Not shown: where the keel line on boat #2 wasn't a smooth curve. Cut the bottom loose, and sanded all around. Knowing the build up of fiberglass in the area would be more, sanded the old fiberglass almost totally away. I made it follow the curve with pieces of wood wedges. Then I glassed in small section, and when hard, removed the wood wedges. Then basically glassed the inside and the outside as per the repair above.

If something isn't long enough, just sand and add the extra needed. Not aligned right, cut it out and reglass. I watched a workman descend into the bowels of a 60 foot catamaran and cut out a misaligned centerboard case, sand, re-align and glass it in proper. While covered from head to toe in fiberglass dust, the job was done. He was wearing a full body suit, eye protection goggles, heavy duty dust mask. It is amazing what you can fix with this fiberglass stuff.

Oh, after all that sanding, and filling, when it is painted, it is strong underneath, and no one will know the work involved.


Materials List: I might add that living in two foreign countries, getting anything other than pine wood, is hard to get. I have bought wood with some kind of stuff already growing on it! However, because cars are prevalent, buying fiberglass, is not hard. Sometimes the cloth is not the right kind/weight, or the resin is sold in pints, but it is available.

I used about 7 gallon of fiberglass resin. Cloth 22.5oz biaxial, and 1.2oz matt - long enough to cover the table at least three times, plus almost ½ again for glassing pieces together. 52" wide, about 20 yards long for starters.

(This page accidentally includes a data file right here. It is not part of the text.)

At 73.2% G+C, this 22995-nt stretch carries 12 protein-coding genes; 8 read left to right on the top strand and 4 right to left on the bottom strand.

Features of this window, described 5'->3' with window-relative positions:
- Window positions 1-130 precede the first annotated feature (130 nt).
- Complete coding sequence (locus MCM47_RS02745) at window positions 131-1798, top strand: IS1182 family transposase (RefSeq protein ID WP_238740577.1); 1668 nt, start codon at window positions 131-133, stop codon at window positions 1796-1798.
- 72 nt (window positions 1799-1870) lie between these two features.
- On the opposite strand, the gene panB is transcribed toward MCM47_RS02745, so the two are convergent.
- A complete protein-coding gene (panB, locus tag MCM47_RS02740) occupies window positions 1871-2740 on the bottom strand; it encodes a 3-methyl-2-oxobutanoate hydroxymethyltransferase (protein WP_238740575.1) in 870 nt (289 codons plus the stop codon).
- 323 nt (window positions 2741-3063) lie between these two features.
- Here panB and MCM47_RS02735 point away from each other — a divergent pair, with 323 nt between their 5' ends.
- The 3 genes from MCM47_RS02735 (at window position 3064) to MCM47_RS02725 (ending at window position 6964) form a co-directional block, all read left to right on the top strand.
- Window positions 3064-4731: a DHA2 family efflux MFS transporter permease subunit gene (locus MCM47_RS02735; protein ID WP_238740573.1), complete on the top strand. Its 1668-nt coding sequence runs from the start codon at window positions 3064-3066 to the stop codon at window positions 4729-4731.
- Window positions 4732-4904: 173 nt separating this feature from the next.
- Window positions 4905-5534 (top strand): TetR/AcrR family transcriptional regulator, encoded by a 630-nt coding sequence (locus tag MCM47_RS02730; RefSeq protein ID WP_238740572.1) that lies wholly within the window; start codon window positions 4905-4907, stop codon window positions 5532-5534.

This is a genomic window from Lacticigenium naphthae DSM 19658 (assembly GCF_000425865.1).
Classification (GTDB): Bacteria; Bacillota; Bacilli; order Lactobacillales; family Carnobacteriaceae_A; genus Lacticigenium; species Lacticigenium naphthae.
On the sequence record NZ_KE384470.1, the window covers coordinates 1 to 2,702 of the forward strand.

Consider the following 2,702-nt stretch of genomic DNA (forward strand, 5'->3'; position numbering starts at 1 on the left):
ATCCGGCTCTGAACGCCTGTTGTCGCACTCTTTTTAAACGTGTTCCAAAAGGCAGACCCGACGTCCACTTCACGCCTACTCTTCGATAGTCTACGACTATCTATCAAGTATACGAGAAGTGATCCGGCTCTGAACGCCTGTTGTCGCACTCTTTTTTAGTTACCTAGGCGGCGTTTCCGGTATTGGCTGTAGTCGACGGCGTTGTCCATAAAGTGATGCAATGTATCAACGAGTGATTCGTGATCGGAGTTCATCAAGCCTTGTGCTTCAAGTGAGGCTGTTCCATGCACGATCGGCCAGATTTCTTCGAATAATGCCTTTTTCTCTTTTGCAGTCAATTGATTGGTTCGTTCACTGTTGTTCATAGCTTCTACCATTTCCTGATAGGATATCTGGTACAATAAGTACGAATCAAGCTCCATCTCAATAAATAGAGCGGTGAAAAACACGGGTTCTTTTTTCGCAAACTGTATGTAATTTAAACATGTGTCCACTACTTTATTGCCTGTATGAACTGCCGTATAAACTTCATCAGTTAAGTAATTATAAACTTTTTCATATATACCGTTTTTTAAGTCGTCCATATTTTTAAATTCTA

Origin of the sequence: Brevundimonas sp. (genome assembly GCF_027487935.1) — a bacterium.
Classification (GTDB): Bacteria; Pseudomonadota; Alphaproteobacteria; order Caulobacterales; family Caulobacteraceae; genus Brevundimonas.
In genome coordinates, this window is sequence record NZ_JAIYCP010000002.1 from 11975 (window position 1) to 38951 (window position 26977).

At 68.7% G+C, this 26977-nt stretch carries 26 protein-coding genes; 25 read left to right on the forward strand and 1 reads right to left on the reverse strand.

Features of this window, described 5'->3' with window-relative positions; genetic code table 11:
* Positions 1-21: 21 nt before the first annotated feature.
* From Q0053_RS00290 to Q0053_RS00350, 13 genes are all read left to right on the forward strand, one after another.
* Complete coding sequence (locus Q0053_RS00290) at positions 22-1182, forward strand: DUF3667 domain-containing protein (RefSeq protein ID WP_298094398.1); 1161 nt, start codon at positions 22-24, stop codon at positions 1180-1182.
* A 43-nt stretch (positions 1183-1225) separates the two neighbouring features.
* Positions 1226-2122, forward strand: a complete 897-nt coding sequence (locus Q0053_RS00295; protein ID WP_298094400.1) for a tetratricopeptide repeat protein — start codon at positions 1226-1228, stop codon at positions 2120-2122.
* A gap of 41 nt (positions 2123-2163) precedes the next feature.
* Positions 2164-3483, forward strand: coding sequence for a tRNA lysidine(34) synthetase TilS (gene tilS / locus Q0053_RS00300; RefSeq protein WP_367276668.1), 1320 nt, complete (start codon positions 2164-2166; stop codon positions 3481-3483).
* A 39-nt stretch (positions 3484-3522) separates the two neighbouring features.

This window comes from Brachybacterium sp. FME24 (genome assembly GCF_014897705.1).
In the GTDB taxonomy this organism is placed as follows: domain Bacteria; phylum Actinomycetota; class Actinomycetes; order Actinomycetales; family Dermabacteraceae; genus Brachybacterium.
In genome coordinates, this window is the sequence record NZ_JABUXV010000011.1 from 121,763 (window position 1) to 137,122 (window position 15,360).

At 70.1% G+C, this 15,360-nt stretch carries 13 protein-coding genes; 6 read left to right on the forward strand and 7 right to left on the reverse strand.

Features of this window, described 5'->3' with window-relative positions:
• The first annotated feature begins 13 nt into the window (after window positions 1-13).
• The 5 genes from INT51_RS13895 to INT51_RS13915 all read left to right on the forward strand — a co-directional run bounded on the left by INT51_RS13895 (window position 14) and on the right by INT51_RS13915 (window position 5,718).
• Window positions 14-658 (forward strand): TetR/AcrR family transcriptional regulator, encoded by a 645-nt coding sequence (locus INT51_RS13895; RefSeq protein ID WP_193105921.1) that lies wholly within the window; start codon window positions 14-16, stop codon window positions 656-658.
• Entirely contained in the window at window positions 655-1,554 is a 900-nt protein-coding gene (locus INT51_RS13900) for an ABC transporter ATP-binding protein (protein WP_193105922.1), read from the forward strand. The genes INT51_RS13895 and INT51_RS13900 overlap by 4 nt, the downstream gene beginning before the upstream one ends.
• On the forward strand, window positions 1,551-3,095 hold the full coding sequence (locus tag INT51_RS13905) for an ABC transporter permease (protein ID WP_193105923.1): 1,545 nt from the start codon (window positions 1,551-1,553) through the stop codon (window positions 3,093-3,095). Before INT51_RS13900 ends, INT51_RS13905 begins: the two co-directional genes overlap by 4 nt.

Maybe in your country you can buy precut fiberglass tape and you won't have to cut it yourself. That would be great for attaching the sides to the bottom.

At least 200 stainless steel screws - for attaching the wood to the gunwale, and the deck to the same piece of wood. (About ¾" long, so the screws do not protrude beyond the wood.)
1 gallon of gel coat - diluted some with resin to stretch it. Probably should use gallon and ½. Two 3/8" ply for building table, later for temp bulkheads, maybe permanent ones, seats, deck, etc. Three 1"x3"x16' to keep table from sagging. Later cut and used as part of the gunwale Modeling clay used to fill gaps, cover screws. Three saw horses, which I already had. Couple of disposable brushes (one just came apart), still have #2 Disposable roller covers, used for medium density walls

Sanding sealer (2 coats) Sanding 120 in between, coats 220 for final.

Mould release wax - follow directions, and maybe one more coat.

Cutter and sander as illustrated. Something to cut wood with - hand saw, power saw Something to drill with.

DESIGN: The bow and stern are 6" less in height than the mid-ship section. The rake of the bow and stern are up to you. I picked the same rake for both. I did not hang a rudder off the stern, so if you are going to I recommend a vertical stern. The first side you cut, becomes a pattern for all the others. Bow "gap" is about 1", the stern I made 5" wide. Mid ship section is 8" wide on the floor, 2 ½ feet wide at the gunwale. Floor tapers to bow and stern.

Beam connects at 6' from bow and 4' 8" from stern Deck width is 4' across the beam, front to rear is 5' 2". Eventually, I cut deck size to about 12". Boat is lighter, and faster with engine.

Worried about final results? Mine works. If you study boat #1 it has two different hulls, three different sized decks. One hull is almost 2' shorter than the other, and has a wider keel. It tracks straight. It has been abused and used - and it still floats great. I believe there are many applications of this way of building that would get you in the water.

Previous builds that got me to believe that a dory shaped hull would work:

Flat top “molding” with fiberglass are not my own idea: Derek Kelsall, Richard Woods, Vance Buhler and others.

But I wanted to show how easy it is. I used a 14 and 15 year old to help mr build boat #2. They didn’t see anything really difficult to do. The pictures tell the story.

Want more details, pictures, questions, email me.

Visit our website:

If you actually build one from this idea, I would like to hear about it.

Remember this is a flat water boat, that really is a lot of fun.

To comment on Duckworks articles, please visit our forum